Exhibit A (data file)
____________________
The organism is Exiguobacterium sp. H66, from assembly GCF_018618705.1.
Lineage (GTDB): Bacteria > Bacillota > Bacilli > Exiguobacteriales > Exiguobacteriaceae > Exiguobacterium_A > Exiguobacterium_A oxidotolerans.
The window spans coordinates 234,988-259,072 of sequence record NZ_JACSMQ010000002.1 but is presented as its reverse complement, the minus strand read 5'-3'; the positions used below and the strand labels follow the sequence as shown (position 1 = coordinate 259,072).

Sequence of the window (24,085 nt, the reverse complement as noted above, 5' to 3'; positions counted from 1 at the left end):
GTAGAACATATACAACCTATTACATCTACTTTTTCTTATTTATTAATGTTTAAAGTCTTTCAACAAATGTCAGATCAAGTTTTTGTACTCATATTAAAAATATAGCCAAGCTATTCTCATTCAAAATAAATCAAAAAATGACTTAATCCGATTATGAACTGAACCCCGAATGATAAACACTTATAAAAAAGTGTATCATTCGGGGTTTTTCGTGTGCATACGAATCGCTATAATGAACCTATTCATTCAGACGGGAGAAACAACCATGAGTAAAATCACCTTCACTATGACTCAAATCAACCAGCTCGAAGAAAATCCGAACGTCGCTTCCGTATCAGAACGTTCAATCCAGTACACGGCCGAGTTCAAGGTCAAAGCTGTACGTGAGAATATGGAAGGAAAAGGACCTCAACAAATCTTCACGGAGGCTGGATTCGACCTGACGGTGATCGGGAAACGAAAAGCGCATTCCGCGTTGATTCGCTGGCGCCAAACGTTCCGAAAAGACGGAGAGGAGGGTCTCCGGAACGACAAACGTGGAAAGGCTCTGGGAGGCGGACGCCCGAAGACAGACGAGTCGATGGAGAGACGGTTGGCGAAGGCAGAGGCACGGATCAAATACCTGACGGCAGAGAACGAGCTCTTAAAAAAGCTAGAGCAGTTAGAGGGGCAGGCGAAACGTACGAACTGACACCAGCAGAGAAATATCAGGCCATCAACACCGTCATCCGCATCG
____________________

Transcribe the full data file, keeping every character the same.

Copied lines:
The organism is Exiguobacterium sp. H66, from assembly GCF_018618705.1.
Lineage (GTDB): Bacteria > Bacillota > Bacilli > Exiguobacteriales > Exiguobacteriaceae > Exiguobacterium_A > Exiguobacterium_A oxidotolerans.
The window spans coordinates 234,988-259,072 of sequence record NZ_JACSMQ010000002.1 but is presented as its reverse complement, the minus strand read 5'-3'; the positions used below and the strand labels follow the sequence as shown (position 1 = coordinate 259,072).

Sequence of the window (24,085 nt, the reverse complement as noted above, 5' to 3'; positions counted from 1 at the left end):
GTAGAACATATACAACCTATTACATCTACTTTTTCTTATTTATTAATGTTTAAAGTCTTTCAACAAATGTCAGATCAAGTTTTTGTACTCATATTAAAAATATAGCCAAGCTATTCTCATTCAAAATAAATCAAAAAATGACTTAATCCGATTATGAACTGAACCCCGAATGATAAACACTTATAAAAAAGTGTATCATTCGGGGTTTTTCGTGTGCATACGAATCGCTATAATGAACCTATTCATTCAGACGGGAGAAACAACCATGAGTAAAATCACCTTCACTATGACTCAAATCAACCAGCTCGAAGAAAATCCGAACGTCGCTTCCGTATCAGAACGTTCAATCCAGTACACGGCCGAGTTCAAGGTCAAAGCTGTACGTGAGAATATGGAAGGAAAAGGACCTCAACAAATCTTCACGGAGGCTGGATTCGACCTGACGGTGATCGGGAAACGAAAAGCGCATTCCGCGTTGATTCGCTGGCGCCAAACGTTCCGAAAAGACGGAGAGGAGGGTCTCCGGAACGACAAACGTGGAAAGGCTCTGGGAGGCGGACGCCCGAAGACAGACGAGTCGATGGAGAGACGGTTGGCGAAGGCAGAGGCACGGATCAAATACCTGACGGCAGAGAACGAGCTCTTAAAAAAGCTAGAGCAGTTAGAGGGGCAGGCGAAACGTACGAACTGACACCAGCAGAGAAATATCAGGCCATCAACACCGTCATCCGCATCG